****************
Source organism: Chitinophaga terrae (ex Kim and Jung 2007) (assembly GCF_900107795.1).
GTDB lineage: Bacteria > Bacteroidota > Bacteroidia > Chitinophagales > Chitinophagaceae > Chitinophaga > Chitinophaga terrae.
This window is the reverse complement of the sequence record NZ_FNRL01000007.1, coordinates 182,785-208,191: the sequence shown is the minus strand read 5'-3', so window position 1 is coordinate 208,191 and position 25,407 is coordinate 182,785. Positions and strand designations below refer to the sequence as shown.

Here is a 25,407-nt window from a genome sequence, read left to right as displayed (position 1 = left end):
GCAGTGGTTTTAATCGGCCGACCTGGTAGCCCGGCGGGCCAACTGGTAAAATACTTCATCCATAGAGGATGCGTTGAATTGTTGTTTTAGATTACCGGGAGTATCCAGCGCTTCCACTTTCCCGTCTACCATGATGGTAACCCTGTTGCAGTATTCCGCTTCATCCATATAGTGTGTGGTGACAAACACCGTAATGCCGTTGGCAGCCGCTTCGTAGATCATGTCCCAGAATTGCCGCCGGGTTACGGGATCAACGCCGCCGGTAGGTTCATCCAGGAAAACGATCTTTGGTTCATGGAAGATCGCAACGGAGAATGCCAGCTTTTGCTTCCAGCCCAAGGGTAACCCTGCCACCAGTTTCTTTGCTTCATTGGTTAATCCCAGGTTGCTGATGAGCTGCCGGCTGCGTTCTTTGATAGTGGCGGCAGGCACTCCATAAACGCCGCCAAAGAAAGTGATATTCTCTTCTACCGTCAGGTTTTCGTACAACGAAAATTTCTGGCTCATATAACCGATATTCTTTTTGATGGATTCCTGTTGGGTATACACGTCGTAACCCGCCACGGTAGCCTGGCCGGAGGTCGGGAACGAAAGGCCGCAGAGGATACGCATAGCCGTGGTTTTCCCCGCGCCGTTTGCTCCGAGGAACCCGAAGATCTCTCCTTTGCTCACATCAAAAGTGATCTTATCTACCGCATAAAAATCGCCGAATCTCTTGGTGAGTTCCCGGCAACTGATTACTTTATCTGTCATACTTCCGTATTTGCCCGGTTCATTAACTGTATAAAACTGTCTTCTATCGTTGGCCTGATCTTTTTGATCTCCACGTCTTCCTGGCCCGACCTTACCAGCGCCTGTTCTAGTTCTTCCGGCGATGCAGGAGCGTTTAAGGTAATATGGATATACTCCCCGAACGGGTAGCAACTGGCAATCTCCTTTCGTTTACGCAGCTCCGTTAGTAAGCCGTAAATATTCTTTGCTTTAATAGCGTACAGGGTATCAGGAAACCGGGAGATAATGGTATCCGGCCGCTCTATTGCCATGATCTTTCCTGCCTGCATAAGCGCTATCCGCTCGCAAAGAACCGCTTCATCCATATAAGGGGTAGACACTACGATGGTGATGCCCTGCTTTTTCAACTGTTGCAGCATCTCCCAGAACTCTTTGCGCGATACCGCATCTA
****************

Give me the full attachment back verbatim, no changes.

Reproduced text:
Source organism: Chitinophaga terrae (ex Kim and Jung 2007) (assembly GCF_900107795.1).
GTDB lineage: Bacteria > Bacteroidota > Bacteroidia > Chitinophagales > Chitinophagaceae > Chitinophaga > Chitinophaga terrae.
This window is the reverse complement of the sequence record NZ_FNRL01000007.1, coordinates 182,785-208,191: the sequence shown is the minus strand read 5'-3', so window position 1 is coordinate 208,191 and position 25,407 is coordinate 182,785. Positions and strand designations below refer to the sequence as shown.

Here is a 25,407-nt window from a genome sequence, read left to right as displayed (position 1 = left end):
GCAGTGGTTTTAATCGGCCGACCTGGTAGCCCGGCGGGCCAACTGGTAAAATACTTCATCCATAGAGGATGCGTTGAATTGTTGTTTTAGATTACCGGGAGTATCCAGCGCTTCCACTTTCCCGTCTACCATGATGGTAACCCTGTTGCAGTATTCCGCTTCATCCATATAGTGTGTGGTGACAAACACCGTAATGCCGTTGGCAGCCGCTTCGTAGATCATGTCCCAGAATTGCCGCCGGGTTACGGGATCAACGCCGCCGGTAGGTTCATCCAGGAAAACGATCTTTGGTTCATGGAAGATCGCAACGGAGAATGCCAGCTTTTGCTTCCAGCCCAAGGGTAACCCTGCCACCAGTTTCTTTGCTTCATTGGTTAATCCCAGGTTGCTGATGAGCTGCCGGCTGCGTTCTTTGATAGTGGCGGCAGGCACTCCATAAACGCCGCCAAAGAAAGTGATATTCTCTTCTACCGTCAGGTTTTCGTACAACGAAAATTTCTGGCTCATATAACCGATATTCTTTTTGATGGATTCCTGTTGGGTATACACGTCGTAACCCGCCACGGTAGCCTGGCCGGAGGTCGGGAACGAAAGGCCGCAGAGGATACGCATAGCCGTGGTTTTCCCCGCGCCGTTTGCTCCGAGGAACCCGAAGATCTCTCCTTTGCTCACATCAAAAGTGATCTTATCTACCGCATAAAAATCGCCGAATCTCTTGGTGAGTTCCCGGCAACTGATTACTTTATCTGTCATACTTCCGTATTTGCCCGGTTCATTAACTGTATAAAACTGTCTTCTATCGTTGGCCTGATCTTTTTGATCTCCACGTCTTCCTGGCCCGACCTTACCAGCGCCTGTTCTAGTTCTTCCGGCGATGCAGGAGCGTTTAAGGTAATATGGATATACTCCCCGAACGGGTAGCAACTGGCAATCTCCTTTCGTTTACGCAGCTCCGTTAGTAAGCCGTAAATATTCTTTGCTTTAATAGCGTACAGGGTATCAGGAAACCGGGAGATAATGGTATCCGGCCGCTCTATTGCCATGATCTTTCCTGCCTGCATAAGCGCTATCCGCTCGCAAAGAACCGCTTCATCCATATAAGGGGTAGACACTACGATGGTGATGCCCTGCTTTTTCAACTGTTGCAGCATCTCCCAGAACTCTTTGCGCGATACCGCATCTA